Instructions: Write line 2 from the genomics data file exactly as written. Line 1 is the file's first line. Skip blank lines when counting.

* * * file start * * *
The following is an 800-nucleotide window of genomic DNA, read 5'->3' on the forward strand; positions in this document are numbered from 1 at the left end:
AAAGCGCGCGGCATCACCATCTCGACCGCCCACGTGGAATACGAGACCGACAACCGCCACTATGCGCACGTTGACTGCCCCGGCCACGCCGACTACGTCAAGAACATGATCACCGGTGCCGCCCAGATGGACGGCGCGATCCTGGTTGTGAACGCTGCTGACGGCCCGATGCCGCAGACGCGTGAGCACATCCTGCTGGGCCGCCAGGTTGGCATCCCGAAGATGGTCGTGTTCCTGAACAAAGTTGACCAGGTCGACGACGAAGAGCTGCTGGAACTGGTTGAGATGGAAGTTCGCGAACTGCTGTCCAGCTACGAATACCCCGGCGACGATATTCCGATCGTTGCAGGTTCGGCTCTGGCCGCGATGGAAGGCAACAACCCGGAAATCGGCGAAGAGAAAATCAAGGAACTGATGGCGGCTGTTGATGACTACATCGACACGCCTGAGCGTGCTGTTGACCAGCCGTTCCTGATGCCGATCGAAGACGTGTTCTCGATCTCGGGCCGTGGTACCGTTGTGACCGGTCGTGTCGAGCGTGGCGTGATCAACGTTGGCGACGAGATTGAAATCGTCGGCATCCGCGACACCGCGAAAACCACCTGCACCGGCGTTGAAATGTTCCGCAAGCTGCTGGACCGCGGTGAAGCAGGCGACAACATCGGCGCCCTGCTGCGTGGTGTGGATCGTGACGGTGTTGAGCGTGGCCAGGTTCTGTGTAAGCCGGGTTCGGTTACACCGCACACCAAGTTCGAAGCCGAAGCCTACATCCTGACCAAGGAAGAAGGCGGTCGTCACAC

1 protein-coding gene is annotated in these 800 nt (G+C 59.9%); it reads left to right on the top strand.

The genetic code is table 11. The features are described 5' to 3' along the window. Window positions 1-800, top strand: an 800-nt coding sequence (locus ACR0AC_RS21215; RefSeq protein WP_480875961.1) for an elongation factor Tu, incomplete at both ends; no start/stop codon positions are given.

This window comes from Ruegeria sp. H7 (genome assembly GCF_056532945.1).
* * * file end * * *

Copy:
AAAGCGCGCGGCATCACCATCTCGACCGCCCACGTGGAATACGAGACCGACAACCGCCACTATGCGCACGTTGACTGCCCCGGCCACGCCGACTACGTCAAGAACATGATCACCGGTGCCGCCCAGATGGACGGCGCGATCCTGGTTGTGAACGCTGCTGACGGCCCGATGCCGCAGACGCGTGAGCACATCCTGCTGGGCCGCCAGGTTGGCATCCCGAAGATGGTCGTGTTCCTGAACAAAGTTGACCAGGTCGACGACGAAGAGCTGCTGGAACTGGTTGAGATGGAAGTTCGCGAACTGCTGTCCAGCTACGAATACCCCGGCGACGATATTCCGATCGTTGCAGGTTCGGCTCTGGCCGCGATGGAAGGCAACAACCCGGAAATCGGCGAAGAGAAAATCAAGGAACTGATGGCGGCTGTTGATGACTACATCGACACGCCTGAGCGTGCTGTTGACCAGCCGTTCCTGATGCCGATCGAAGACGTGTTCTCGATCTCGGGCCGTGGTACCGTTGTGACCGGTCGTGTCGAGCGTGGCGTGATCAACGTTGGCGACGAGATTGAAATCGTCGGCATCCGCGACACCGCGAAAACCACCTGCACCGGCGTTGAAATGTTCCGCAAGCTGCTGGACCGCGGTGAAGCAGGCGACAACATCGGCGCCCTGCTGCGTGGTGTGGATCGTGACGGTGTTGAGCGTGGCCAGGTTCTGTGTAAGCCGGGTTCGGTTACACCGCACACCAAGTTCGAAGCCGAAGCCTACATCCTGACCAAGGAAGAAGGCGGTCGTCACAC